First, the majority of these foreign nationals have successfully made refugee claims. Second, the in-Canada spousal public policy allows out-of-status individuals married to or in a common law relationship with a citizen or a permanent resident of Canada to apply for permanent residence.
A third avenue, the humanitarian and compassionate grounds process, exists specifically to address exceptional and compelling situations on a case-by-case basis. In 2005 acceptance rates were quite high for applications in humanitarian and compassionate considerations—high in the average of 85% from foreign nationals who are subject to a temporary suspension of removals.
It is also important to note that prior to receiving permanent residence, foreign nationals benefiting from a temporary stay of removals are entitled to the same employment and social benefits from the Government of Canada as any temporary foreign worker, including NAFTA professionals. They are also entitled to attend school and entitled to health coverage under the interim federal health program.
Witnesses have also raised a number of issues related to the Canada–U.S. Safe Third Country Agreement. The agreement is not unique in the world. Several developed countries, including EU member states, have articulated a safe third country policy. The European experience illustrates similar cooperation through responsibility-sharing arrangements.
The Canada–U.S. agreement acknowledges the international legal obligations of both governments under the principle of non-refoulement outlined in the 1951 refugee convention and its 1967 protocol, as well as the 1984 UN Convention Against Torture. The two governments also recognize that the sharing of responsibility for refugee protection must include access to a full and fair refugee status determination in order to guarantee the effective protection under the refugee convention and Convention Against Torture. The United Nations High Commissioner for Refugees has confirmed that the agreement respects international refugee law and Canada's commitments under the convention.
Some witnesses have attributed the declining number of asylum claims in Canada to the safe third country agreement. It is important to note that there has been a decline in refugee claims in industrialized countries of some 50% since 2001. The decline in Canada is consistent with this global trend. It is also worth noting that although the global number of asylum claims in industrialized countries dropped again in 2006, the number of claims in Canada so far in 2006 is up by some 20% compared to last year.
With respect to criticisms of the U.S. system expressed by some witnesses to the committee, recently released analysis of Professor David A. Martin, professor of law at the University of Virginia and internationally recognized expert on the U.S. refugee determination system, indicates that in the period from 2001 to 2005, out of over 205,000 cases adjudicated, the U.S. granted protection to 45% of the cases. This compares favourably to the Canadian acceptance rate of 43% during the same time period.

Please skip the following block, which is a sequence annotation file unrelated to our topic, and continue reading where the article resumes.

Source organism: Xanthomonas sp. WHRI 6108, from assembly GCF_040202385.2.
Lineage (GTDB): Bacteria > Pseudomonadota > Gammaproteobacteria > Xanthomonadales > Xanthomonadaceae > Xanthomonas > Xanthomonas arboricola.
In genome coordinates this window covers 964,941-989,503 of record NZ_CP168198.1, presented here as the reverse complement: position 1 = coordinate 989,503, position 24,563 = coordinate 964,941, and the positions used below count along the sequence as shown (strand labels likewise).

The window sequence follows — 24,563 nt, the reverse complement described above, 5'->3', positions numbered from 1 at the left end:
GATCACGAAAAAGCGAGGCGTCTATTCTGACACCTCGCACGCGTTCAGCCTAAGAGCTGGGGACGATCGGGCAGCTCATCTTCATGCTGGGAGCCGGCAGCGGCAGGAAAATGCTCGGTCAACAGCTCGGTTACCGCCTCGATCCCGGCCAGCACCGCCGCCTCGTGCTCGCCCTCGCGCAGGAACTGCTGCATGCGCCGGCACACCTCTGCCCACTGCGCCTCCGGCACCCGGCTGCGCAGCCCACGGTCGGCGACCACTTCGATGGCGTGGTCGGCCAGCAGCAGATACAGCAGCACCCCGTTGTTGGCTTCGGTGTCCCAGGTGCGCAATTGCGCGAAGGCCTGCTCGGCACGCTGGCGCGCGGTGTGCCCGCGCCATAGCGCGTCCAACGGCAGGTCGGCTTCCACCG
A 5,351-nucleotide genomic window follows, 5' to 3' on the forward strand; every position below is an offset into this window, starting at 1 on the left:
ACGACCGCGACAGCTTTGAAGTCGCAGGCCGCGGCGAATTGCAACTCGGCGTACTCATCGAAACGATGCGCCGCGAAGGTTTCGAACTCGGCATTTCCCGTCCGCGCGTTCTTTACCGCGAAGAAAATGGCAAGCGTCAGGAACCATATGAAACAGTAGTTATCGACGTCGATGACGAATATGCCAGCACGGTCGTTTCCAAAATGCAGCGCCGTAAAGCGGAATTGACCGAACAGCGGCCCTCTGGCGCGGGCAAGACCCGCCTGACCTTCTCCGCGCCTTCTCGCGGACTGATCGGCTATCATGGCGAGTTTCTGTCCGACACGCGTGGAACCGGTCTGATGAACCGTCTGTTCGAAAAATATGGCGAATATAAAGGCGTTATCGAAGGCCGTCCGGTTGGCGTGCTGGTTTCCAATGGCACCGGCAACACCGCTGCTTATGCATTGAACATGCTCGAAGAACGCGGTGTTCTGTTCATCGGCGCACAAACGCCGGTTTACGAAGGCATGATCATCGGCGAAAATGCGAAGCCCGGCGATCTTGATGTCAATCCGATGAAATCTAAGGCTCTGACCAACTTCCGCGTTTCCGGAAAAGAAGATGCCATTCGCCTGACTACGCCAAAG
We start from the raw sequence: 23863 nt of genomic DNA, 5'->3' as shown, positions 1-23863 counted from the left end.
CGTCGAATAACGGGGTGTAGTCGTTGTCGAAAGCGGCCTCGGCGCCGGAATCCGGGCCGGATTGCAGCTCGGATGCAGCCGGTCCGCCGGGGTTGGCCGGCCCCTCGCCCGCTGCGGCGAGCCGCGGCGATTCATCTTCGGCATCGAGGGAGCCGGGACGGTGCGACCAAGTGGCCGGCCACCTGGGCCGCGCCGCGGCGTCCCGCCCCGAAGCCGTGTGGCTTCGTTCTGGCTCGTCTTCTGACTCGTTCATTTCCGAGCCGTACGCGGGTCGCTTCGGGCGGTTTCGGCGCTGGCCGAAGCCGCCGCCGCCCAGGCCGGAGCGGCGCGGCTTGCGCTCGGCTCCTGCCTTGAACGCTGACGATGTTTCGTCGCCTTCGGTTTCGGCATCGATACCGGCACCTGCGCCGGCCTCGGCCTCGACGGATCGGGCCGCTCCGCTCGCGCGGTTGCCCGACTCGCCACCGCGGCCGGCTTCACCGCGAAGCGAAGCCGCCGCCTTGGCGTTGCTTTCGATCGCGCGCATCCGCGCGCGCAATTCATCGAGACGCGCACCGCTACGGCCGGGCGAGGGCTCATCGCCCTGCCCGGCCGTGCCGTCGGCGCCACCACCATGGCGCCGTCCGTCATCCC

The standing committee has heard concerns from witnesses on the decision to delay implementation of the refugee appeal division, known as the RAD. The RAD would provide refugee claimants with the right to a paper-based appeal of a negative decision from the IRB. This appeal would review individual cases for errors of fact, law, and mixed fact and law. It would not allow for an appeal in person, and would not allow for the presentation of new information not submitted at the original hearing.
It should be noted that the current system allows for multiple avenues of review. Unsuccessful refugee claimants have the right to apply for judicial review in the Federal Court, which can and has overturned IRB decisions, based on patently unreasonable errors in finding of fact. In addition, those who feel they will be at risk if they return to their country of origin can apply for a pre-removal risk assessment, where new evidence can be presented. When there are compelling reasons to do so, persons wishing to remain in Canada can also make a separate application to remain in the country on humanitarian and compassionate grounds.
Even without an appeal, Canada continues to meet its international and domestic obligations with respect to refugee protection. The United Nations High Commissioner for Refugees often refers to Canada's as one of the best systems in the world.